Rethinking the ‘Social Industry’ Problem
Our interactions with technology are much more complex than many critics acknowledge
I’ve been reading a new book called The Twittering Machine. Written by Richard Seymour, it examines and complicates the clichéd narrative that social media companies are enacting a kind of mind control on a naive populace, forcing us to engage and post like we’re struck by the tendrils of a zombie fungus.
There’s no denying that social technology has changed us, and the book explains many of the ways it has done so, but technology is not some alien force: It shapes and is shaped by people. We who toil on these platforms — Seymour categorizes them under the label “social industry” rather than “social media” — are implicated in its problems as well.
Or, as Max Read put it in his review, “Mark Zuckerberg is not pointing a gun at anyone’s head, ordering them to use Instagram — and yet we post as though he is… rather than asking what is wrong with these systems, we might ask, ‘What is wrong with us?’”
From the book’s foreword:
If the Twittering Machine confronts us with a string of calamities — addiction, depression, “fake news,” trolls, online mobs, alt-right subcultures — it is only exploiting and magnifying problems that are already socially pervasive. If we’ve found ourselves addicted to social media, in spite or because of its frequent nastiness, as I have, then there is something in us that is waiting to be addicted… if, with all these problems, we still inhabit the social media platforms — as over half the world’s population does — we must be getting something out of it. The dreary moral-panic literature excoriating “the shallows” and the “post-truth” society must be missing a vital truth about their subject.
The Twittering Machine understands our world as it is: shaped for better or worse by sophisticated, online, social technologies that developed in the context of a long human history of other technologies. It reminds me a bit of the book on antitrust that OneZero published last month by Cory Doctorow, which dispels a lot of the magical thinking about the power held by platforms like Facebook. And it certainly exists in a continuum with labor activism in the tech industry, which has always situated issues like data privacy in social and economic terms rather than behaving as though a computer and its software are unknowable mystic forces. “We oppose the establishment of mass data banks which pose a threat to our privacy,” the Computer People for Peace, a collective of tech workers, wrote in 1969. See also the conversations about online platforms started by women like Rebecca MacKinnon in the mid-2000s.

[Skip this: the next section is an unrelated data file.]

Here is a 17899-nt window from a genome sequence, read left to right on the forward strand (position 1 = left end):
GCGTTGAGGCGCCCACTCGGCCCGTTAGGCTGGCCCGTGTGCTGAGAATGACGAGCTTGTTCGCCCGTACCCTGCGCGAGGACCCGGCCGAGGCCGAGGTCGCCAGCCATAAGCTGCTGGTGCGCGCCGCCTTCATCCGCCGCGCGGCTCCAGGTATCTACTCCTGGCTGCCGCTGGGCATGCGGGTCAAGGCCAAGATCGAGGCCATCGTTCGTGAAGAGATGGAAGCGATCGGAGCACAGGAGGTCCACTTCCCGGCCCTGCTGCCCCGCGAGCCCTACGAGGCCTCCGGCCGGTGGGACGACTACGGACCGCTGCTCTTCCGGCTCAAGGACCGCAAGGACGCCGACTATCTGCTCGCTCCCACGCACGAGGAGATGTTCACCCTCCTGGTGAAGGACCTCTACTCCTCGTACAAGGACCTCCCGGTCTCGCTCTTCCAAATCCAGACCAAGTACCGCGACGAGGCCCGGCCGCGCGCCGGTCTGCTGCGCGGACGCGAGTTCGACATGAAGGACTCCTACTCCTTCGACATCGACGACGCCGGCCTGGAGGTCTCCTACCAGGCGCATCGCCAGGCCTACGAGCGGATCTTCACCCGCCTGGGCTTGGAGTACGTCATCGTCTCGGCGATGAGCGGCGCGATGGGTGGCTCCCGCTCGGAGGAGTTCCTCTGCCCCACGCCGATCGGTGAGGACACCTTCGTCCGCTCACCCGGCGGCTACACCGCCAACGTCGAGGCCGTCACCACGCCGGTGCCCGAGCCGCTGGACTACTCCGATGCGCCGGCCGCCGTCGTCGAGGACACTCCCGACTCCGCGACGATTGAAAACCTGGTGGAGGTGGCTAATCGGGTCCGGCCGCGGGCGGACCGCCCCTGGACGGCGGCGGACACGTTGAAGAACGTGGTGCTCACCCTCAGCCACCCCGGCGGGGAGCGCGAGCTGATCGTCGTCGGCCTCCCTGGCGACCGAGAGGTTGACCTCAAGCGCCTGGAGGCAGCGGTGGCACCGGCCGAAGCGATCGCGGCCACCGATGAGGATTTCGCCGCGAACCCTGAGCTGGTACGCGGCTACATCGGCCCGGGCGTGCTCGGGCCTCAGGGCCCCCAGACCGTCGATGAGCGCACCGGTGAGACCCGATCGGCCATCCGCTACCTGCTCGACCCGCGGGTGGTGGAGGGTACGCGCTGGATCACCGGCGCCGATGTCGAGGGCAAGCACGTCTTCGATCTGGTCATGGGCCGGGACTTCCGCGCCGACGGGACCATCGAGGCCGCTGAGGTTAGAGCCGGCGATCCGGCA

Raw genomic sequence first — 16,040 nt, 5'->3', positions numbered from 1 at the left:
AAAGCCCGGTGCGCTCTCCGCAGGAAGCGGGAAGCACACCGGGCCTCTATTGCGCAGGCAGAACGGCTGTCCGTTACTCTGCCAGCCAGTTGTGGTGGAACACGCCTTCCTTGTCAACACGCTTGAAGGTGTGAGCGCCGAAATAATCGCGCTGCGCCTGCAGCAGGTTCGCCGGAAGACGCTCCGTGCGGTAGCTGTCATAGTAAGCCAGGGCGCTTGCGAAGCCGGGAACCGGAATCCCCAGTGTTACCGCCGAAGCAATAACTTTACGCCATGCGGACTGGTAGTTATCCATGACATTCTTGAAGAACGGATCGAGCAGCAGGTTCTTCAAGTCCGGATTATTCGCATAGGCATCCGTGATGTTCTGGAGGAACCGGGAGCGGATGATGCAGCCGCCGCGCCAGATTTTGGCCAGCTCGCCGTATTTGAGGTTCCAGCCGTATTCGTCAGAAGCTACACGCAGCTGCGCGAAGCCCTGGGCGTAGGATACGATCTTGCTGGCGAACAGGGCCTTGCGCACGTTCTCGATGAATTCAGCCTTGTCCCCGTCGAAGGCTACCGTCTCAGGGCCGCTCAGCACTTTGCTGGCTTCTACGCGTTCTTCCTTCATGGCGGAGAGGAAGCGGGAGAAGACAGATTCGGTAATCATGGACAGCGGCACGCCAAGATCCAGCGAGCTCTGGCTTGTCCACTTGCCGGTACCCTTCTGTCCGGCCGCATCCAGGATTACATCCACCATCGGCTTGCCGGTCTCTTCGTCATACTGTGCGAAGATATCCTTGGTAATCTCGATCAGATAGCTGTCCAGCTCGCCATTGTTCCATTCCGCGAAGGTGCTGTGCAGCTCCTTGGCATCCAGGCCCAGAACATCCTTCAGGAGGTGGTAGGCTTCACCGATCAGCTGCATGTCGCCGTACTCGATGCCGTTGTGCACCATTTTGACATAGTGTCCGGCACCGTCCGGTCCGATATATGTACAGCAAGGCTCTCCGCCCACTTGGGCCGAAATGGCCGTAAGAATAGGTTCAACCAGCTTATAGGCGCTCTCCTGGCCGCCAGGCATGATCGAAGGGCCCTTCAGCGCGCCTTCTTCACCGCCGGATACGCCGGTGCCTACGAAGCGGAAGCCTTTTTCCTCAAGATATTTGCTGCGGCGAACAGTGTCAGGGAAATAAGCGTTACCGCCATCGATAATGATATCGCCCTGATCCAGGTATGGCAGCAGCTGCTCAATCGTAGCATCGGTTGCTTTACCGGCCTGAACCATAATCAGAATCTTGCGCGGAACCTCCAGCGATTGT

In contrast, The Social Dilemma, a popular new documentary from Netflix, understands that there are problems to be solved, but misses the bigger point by suggesting that they are born entirely by novel products like the smartphone and fixable only by a highborn caste of techies. For more on that, read the latest issue of OneZero’s Pattern Matching newsletter.
Our connected world is decidedly more complex than the popular narrative leads us to believe: It’s an endless dialogue between the social industry and its users that must be understood in significantly more nuanced — and human — terms.
In case you missed it: OneZero published a fantastic feature on Monday by Catherine Buni and Soraya Chemaly. It draws on interviews with more than three dozen experts and insiders to examine how the tech industry has repeatedly failed to conduct risk assessment.
And today, OneZero’s Peter Slattery published a story about search-optimized spam on Spotify. It’s a startling revelation about how technology can morph the human production of art into something that fits the constantly optimizing framework of a machine… a very Twittering Machine topic.
Coming up: On Wednesday, we’ll publish a must-read interview about one potential future for tech journalism. And later this week, our columnist Angela Lashbrook has a fascinating story about the relationship between how young voters engage with online platforms and how they feel about going to the post office. (Really!)